(Credit: AmeliAU/shutterstock) How did dinosaurs hear? Researchers now have an idea thanks to alligators. In a new study, researchers have discovered that American alligators process sounds the same way that barn owls and chickens do. And because birds and reptiles last shared a common ancestor nearly 250 million years ago, the finding means the shared hearing strategy originated before dinosaurs existed. "We know so little about dinosaurs," Catherine Carr, a biologist at the University of Maryland in College Park, who led the new research, said in a statement. "Comparative studies such as this one, which identify common traits extending back through evolutionary time add to our understanding of their biology."
The Sounds of Dinosaurs
Sound reaches each ear at different times. The brain uses this lag to figure out where in space the sound came from. In birds, the brain creates a map from this time difference to pinpoint a sound’s location. Unlike birds, mammals do not create these neural maps. However, they still use this gap between when each ear hears a sound to deduce its position. Since birds and mammals use different strategies to process sound, that means hearing evolved differently in the two groups. So, to get a better grasp on how hearing evolved, Carr turned to alligators. When Carr and her colleague, Lutz Kettler, a neuroscientist at the Technical University of Munich in Germany, peered at the brains of birds and alligators under the microscope, they saw that the brain structures looked quite similar. “So we suspected there might be neural maps [in alligators] like in birds,” Kettler said. To find out how alligators process sound, the researchers played tones through headphones to 40 anesthetized American alligators. As the reptiles listened to the sounds, the researchers monitored the response of the part of the alligators’ brain stem that sorts out incoming sound information. When the researchers compared the alligators’ hearing maps to the ones barn owls and chickens use, they found birds and alligators use the same strategy, the researchers report Monday in The Journal of Neuroscience. "Our research strongly suggests that this particular hearing strategy first evolved in their common ancestor," Carr told Discover in an email.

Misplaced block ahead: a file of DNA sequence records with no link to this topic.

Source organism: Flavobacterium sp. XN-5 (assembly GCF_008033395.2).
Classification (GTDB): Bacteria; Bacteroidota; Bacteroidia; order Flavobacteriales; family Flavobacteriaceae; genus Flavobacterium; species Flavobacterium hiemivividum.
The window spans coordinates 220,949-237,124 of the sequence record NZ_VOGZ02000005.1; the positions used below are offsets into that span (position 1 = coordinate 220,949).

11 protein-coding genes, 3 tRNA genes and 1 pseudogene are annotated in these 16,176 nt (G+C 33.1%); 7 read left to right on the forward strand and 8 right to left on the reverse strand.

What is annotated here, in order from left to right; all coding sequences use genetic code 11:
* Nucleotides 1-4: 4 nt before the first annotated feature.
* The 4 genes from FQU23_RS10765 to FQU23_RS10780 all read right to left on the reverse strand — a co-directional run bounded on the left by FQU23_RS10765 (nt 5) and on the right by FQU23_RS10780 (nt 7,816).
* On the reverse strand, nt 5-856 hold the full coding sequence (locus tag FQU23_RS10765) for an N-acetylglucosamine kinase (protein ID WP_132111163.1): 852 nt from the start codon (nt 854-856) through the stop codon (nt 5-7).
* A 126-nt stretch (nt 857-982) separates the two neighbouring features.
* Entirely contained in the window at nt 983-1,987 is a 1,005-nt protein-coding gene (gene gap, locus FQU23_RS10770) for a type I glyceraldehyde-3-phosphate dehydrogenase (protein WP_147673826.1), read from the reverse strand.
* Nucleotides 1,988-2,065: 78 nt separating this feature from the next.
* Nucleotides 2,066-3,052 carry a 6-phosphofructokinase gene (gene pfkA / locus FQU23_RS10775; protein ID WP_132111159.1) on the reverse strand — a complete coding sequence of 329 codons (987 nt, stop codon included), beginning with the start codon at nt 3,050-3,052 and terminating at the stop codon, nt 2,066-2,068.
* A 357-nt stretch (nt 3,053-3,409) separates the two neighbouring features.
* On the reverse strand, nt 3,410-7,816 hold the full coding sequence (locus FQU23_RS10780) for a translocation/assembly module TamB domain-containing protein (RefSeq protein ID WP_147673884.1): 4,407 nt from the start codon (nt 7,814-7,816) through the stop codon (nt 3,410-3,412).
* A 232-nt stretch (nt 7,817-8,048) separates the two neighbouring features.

Birds and alligators last common ancestor is an archosaur, four-legged creatures that roamed the Earth some 246 million years ago in a time before dinosaurs even lived. Archosaurs split into two lineages, one that led to crocodiles and another that led to dinosaurs. Most dinosaurs died in a mass extinction event around 66 million years ago. Some survivors however evolved into today’s birds. Carr and Kettler’s discovery suggests that dinosaurs used the same strategy as birds and alligators. The possibility that alligators and birds evolved the same hearing strategy separately from each other, rather than as an evolutionary hand-me-down, is very unlikely, Carr said.
(Credit: Maxicam/Shutterstock; Alison Mackey/Discover) So what did dinosaurs sound like? Unrelated research in 2016 published in the journal Evolution looked at bird and crocodile anatomy and sounds and concluded dinosaurs most likely made closed-mouth vocalizations, similar to today's crocs. That means dinosaurs didn't roar. Instead, they likely made a range of hissing and groaning sounds, as well as coos, not unlike modern pigeons.